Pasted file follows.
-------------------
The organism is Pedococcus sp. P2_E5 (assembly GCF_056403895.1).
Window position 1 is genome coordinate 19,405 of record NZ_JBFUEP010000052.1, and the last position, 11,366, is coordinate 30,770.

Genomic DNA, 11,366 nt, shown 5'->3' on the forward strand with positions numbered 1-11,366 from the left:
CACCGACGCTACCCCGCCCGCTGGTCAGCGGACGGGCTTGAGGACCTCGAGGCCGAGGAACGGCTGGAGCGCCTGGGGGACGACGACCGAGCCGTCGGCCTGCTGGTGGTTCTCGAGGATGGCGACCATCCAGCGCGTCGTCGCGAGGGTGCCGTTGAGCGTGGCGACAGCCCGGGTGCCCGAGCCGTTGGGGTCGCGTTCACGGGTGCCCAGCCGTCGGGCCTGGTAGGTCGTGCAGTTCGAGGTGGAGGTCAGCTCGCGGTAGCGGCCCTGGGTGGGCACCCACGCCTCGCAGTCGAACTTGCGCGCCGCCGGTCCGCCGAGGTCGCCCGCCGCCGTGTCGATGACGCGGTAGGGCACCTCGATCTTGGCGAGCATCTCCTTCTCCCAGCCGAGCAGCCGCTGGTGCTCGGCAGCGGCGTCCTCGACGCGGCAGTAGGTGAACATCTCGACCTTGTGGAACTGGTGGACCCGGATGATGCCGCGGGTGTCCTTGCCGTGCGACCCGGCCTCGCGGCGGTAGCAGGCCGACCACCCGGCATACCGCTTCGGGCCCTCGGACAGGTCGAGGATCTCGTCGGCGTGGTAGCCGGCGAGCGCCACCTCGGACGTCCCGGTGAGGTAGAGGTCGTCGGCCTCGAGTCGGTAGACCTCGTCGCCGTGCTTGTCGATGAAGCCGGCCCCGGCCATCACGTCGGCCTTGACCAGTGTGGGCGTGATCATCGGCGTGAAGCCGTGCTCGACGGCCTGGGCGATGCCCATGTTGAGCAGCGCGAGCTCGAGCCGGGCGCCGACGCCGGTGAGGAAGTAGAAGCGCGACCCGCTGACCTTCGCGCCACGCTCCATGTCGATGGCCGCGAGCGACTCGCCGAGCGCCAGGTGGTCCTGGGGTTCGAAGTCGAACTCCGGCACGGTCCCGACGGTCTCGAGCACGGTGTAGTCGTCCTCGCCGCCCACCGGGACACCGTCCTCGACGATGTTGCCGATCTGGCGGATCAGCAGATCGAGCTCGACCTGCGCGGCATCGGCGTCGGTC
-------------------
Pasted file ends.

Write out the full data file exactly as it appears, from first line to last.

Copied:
The organism is Pedococcus sp. P2_E5 (assembly GCF_056403895.1).
Window position 1 is genome coordinate 19,405 of record NZ_JBFUEP010000052.1, and the last position, 11,366, is coordinate 30,770.

Genomic DNA, 11,366 nt, shown 5'->3' on the forward strand with positions numbered 1-11,366 from the left:
CACCGACGCTACCCCGCCCGCTGGTCAGCGGACGGGCTTGAGGACCTCGAGGCCGAGGAACGGCTGGAGCGCCTGGGGGACGACGACCGAGCCGTCGGCCTGCTGGTGGTTCTCGAGGATGGCGACCATCCAGCGCGTCGTCGCGAGGGTGCCGTTGAGCGTGGCGACAGCCCGGGTGCCCGAGCCGTTGGGGTCGCGTTCACGGGTGCCCAGCCGTCGGGCCTGGTAGGTCGTGCAGTTCGAGGTGGAGGTCAGCTCGCGGTAGCGGCCCTGGGTGGGCACCCACGCCTCGCAGTCGAACTTGCGCGCCGCCGGTCCGCCGAGGTCGCCCGCCGCCGTGTCGATGACGCGGTAGGGCACCTCGATCTTGGCGAGCATCTCCTTCTCCCAGCCGAGCAGCCGCTGGTGCTCGGCAGCGGCGTCCTCGACGCGGCAGTAGGTGAACATCTCGACCTTGTGGAACTGGTGGACCCGGATGATGCCGCGGGTGTCCTTGCCGTGCGACCCGGCCTCGCGGCGGTAGCAGGCCGACCACCCGGCATACCGCTTCGGGCCCTCGGACAGGTCGAGGATCTCGTCGGCGTGGTAGCCGGCGAGCGCCACCTCGGACGTCCCGGTGAGGTAGAGGTCGTCGGCCTCGAGTCGGTAGACCTCGTCGCCGTGCTTGTCGATGAAGCCGGCCCCGGCCATCACGTCGGCCTTGACCAGTGTGGGCGTGATCATCGGCGTGAAGCCGTGCTCGACGGCCTGGGCGATGCCCATGTTGAGCAGCGCGAGCTCGAGCCGGGCGCCGACGCCGGTGAGGAAGTAGAAGCGCGACCCGCTGACCTTCGCGCCACGCTCCATGTCGATGGCCGCGAGCGACTCGCCGAGCGCCAGGTGGTCCTGGGGTTCGAAGTCGAACTCCGGCACGGTCCCGACGGTCTCGAGCACGGTGTAGTCGTCCTCGCCGCCCACCGGGACACCGTCCTCGACGATGTTGCCGATCTGGCGGATCAGCAGATCGAGCTCGACCTGCGCGGCATCGGCGTCGGTC